What has changed in the Czech Republic half a year after the introduction of pension reform? People no longer rely on state pensions and nearly 90% of Czechs under 35 years of age plan to save for their retirement. This is confirmed by research from the agency Millward Brown for the Czech daily Deník.
Approximately 78% of people believe that the state will not be able to maintain paying the current pension amounts in the future. About 71% of respondents said they would find a way to save an amount for their retirement. About 89% of respondents under 35 years of age said they either have been saving or are going to save for their retirement.
However, the survey also revealed that more than half of the Czech working population still do not have enough information about saving options. Nearly three fifths of respondents said they don´t understand the three pillar system of the current pension system. They regard the biggest problem to be the newly introduced second pillar of retirement savings. A system under which of the 28% deduction for social security a person saving for retirement can direct 3% to a personal retirement account at a selected financial institution if they contribute 2% of their gross wages from their own resources. When asked whether they know what percentage they would have to save from their deductions only a fifth of respondents answered correctly.
The question regarding what people are most concerned about in relation to saving for retirement also revealed that the respondents do not really understand pension reform. Most are concerned that the retirement company will go bankrupt or that they will be defrauded of their money. One of the main changes that pension reform has introduced is separation of the property of participants in saving from company property. It is also interesting that people trust companies managing the third pillar of the pension system, but their trust in the second pillar is minimal. They do not realise that in both cases the same management company is involved.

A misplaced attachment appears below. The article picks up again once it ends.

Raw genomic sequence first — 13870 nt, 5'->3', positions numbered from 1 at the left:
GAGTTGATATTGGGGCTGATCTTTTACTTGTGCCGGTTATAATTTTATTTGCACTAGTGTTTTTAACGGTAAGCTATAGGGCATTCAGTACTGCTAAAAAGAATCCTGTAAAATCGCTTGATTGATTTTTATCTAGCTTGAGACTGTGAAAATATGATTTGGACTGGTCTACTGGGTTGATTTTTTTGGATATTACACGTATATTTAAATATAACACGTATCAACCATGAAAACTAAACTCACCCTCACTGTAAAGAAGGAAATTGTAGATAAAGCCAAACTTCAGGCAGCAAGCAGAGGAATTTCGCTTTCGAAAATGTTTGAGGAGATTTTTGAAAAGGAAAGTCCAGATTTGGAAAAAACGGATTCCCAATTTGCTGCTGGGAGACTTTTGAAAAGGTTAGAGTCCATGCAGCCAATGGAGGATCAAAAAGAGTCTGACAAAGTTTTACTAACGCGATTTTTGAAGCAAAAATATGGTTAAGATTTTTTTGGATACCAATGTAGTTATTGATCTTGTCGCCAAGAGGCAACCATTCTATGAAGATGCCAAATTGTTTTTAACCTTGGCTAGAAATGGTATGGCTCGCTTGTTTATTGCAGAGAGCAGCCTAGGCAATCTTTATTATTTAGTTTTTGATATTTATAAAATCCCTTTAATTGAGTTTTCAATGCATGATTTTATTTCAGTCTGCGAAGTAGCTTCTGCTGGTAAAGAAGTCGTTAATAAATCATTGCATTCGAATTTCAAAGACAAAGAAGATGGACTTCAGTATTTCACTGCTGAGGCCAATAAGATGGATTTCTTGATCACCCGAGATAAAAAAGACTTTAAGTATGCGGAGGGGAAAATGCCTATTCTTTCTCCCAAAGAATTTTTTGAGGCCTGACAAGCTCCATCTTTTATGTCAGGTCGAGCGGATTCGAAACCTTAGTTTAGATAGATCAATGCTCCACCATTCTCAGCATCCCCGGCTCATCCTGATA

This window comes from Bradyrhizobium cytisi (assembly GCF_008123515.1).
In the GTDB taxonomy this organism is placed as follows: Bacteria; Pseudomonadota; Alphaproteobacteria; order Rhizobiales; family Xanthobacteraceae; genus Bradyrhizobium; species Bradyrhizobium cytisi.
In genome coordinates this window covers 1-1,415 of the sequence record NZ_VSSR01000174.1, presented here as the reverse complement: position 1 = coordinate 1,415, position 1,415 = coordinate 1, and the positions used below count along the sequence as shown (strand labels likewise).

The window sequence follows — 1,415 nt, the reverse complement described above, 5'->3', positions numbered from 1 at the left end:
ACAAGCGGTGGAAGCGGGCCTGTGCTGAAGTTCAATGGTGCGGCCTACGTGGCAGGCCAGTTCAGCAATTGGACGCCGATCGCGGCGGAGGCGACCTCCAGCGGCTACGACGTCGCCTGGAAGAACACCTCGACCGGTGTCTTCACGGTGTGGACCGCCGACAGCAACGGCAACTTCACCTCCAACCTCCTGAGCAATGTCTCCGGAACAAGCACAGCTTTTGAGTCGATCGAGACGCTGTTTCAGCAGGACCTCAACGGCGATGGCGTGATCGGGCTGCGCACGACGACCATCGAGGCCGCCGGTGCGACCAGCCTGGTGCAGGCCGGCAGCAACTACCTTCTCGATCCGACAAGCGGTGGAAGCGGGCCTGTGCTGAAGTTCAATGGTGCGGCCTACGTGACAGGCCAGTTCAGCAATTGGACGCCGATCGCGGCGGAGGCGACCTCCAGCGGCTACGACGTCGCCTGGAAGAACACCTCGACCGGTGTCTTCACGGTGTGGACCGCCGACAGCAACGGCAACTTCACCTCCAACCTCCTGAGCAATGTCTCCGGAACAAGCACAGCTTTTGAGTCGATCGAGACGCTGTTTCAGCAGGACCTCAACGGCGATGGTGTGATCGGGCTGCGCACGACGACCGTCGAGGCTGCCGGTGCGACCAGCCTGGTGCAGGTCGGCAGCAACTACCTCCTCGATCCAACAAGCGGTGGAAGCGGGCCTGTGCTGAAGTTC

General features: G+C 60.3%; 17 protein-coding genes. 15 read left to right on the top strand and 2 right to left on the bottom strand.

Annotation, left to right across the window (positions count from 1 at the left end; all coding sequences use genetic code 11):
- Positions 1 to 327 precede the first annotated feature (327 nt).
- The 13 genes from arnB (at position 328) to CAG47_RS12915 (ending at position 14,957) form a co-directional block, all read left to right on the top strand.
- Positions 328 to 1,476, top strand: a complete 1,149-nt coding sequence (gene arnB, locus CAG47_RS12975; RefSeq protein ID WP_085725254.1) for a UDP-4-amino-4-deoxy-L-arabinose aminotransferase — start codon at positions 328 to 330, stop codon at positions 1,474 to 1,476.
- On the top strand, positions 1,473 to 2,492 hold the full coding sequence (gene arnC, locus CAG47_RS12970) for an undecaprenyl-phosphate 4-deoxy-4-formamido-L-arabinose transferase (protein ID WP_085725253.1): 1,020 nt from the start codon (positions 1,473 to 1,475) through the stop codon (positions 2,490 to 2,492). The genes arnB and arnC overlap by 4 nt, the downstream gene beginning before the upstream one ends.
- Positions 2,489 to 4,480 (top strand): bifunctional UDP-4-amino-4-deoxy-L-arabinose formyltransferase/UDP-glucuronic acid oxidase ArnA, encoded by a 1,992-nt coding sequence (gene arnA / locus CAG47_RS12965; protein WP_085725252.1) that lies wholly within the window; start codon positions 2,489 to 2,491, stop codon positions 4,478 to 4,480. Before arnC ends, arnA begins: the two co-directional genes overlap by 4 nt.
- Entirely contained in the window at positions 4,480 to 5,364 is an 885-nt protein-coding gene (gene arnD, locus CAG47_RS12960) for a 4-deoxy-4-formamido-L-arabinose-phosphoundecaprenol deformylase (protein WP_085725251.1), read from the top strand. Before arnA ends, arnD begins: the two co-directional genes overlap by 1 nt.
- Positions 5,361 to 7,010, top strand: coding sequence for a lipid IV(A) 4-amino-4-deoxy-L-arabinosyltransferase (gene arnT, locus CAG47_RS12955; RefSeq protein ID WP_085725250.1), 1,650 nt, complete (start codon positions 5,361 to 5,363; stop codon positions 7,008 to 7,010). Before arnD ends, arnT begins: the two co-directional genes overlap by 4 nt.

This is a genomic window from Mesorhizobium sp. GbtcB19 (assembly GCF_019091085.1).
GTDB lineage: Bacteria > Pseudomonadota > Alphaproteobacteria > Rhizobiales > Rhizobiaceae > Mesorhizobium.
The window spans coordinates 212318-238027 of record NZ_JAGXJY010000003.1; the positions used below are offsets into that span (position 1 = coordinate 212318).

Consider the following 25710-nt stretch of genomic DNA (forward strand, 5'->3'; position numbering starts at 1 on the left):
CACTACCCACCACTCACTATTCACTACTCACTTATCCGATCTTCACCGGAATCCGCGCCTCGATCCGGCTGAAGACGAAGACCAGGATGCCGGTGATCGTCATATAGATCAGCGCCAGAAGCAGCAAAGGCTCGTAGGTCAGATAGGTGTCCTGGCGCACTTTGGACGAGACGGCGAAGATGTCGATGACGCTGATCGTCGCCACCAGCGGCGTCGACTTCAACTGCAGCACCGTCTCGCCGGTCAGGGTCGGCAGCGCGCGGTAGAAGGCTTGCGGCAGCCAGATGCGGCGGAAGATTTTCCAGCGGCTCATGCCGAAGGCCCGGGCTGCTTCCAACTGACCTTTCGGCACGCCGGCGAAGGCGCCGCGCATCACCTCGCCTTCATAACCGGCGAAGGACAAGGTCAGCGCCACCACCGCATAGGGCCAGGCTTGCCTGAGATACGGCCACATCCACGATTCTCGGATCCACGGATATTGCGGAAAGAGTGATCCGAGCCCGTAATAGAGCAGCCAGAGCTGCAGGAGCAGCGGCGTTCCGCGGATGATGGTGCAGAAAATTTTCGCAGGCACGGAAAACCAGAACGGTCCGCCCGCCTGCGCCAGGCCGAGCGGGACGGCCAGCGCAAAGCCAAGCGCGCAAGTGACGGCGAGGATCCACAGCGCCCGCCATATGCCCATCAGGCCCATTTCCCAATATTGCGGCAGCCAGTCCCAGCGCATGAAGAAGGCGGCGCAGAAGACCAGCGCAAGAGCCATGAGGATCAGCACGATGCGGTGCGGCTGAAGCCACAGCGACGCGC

According to the survey participation in the second pillar is being considered by around 9% of people of active age. In absolute expression this represents about 650,000 people. Now that the sales results for the first half of the year are known and the second pillar has also been opened for people over the age of 35 there are really only just over 77,000 participants in it.
Where is the mistake? The entire reform has been negatively affected by a strong campaign waged against it by the most powerful opposition party. Ever since pension reform began the opposition has stated repeatedly that its post-election priority (following the collapse of former Prime Minister Petr Nečas’ government and early elections called for the Czech Republic in October) will be cancellation of the second pillar of pension reform. Participants in it will reportedly be able to withdraw their savings or transfer them to the third pillar. The expected winner of the elections the Czech Social Democratic Party intends to support it in the future. It plans for example to do more to motivate companies to contribute to their employees’ savings. Whether or not the new government will find a recipe for a satisfactory solution for the ageing population and the dramatic worsening demographics of the Czech Republic’s population in the forthcoming period remains to be seen.